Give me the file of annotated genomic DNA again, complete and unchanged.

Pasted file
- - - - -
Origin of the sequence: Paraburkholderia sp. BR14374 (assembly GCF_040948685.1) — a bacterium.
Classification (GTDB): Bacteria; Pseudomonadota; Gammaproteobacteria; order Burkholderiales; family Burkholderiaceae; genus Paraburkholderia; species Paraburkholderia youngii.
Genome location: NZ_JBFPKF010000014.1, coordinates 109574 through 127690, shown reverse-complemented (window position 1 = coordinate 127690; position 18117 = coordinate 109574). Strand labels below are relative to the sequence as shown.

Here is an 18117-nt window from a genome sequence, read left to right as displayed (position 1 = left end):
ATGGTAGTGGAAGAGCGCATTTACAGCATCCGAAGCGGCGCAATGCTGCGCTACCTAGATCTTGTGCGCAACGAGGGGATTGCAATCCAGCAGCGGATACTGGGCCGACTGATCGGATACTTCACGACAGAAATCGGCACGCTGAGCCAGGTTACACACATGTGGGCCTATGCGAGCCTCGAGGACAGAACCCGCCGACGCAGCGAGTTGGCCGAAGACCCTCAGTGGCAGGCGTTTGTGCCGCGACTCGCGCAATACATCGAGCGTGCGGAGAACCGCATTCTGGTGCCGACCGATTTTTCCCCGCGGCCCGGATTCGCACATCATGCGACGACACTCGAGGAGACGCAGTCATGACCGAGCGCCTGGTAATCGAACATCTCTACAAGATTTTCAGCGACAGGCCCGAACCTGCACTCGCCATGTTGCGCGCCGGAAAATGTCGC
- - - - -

Origin of the sequence: Paraburkholderia sp. BR14374 (assembly GCF_040948685.1) — a bacterium.
Classification (GTDB): Bacteria; Pseudomonadota; Gammaproteobacteria; order Burkholderiales; family Burkholderiaceae; genus Paraburkholderia; species Paraburkholderia youngii.
Genome location: NZ_JBFPKF010000014.1, coordinates 109574 through 127690, shown reverse-complemented (window position 1 = coordinate 127690; position 18117 = coordinate 109574). Strand labels below are relative to the sequence as shown.

Here is an 18117-nt window from a genome sequence, read left to right as displayed (position 1 = left end):
ATGGTAGTGGAAGAGCGCATTTACAGCATCCGAAGCGGCGCAATGCTGCGCTACCTAGATCTTGTGCGCAACGAGGGGATTGCAATCCAGCAGCGGATACTGGGCCGACTGATCGGATACTTCACGACAGAAATCGGCACGCTGAGCCAGGTTACACACATGTGGGCCTATGCGAGCCTCGAGGACAGAACCCGCCGACGCAGCGAGTTGGCCGAAGACCCTCAGTGGCAGGCGTTTGTGCCGCGACTCGCGCAATACATCGAGCGTGCGGAGAACCGCATTCTGGTGCCGACCGATTTTTCCCCGCGGCCCGGATTCGCACATCATGCGACGACACTCGAGGAGACGCAGTCATGACCGAGCGCCTGGTAATCGAACATCTCTACAAGATTTTCAGCGACAGGCCCGAACCTGCACTCGCCATGTTGCGCGCCGGAAAATGTCGC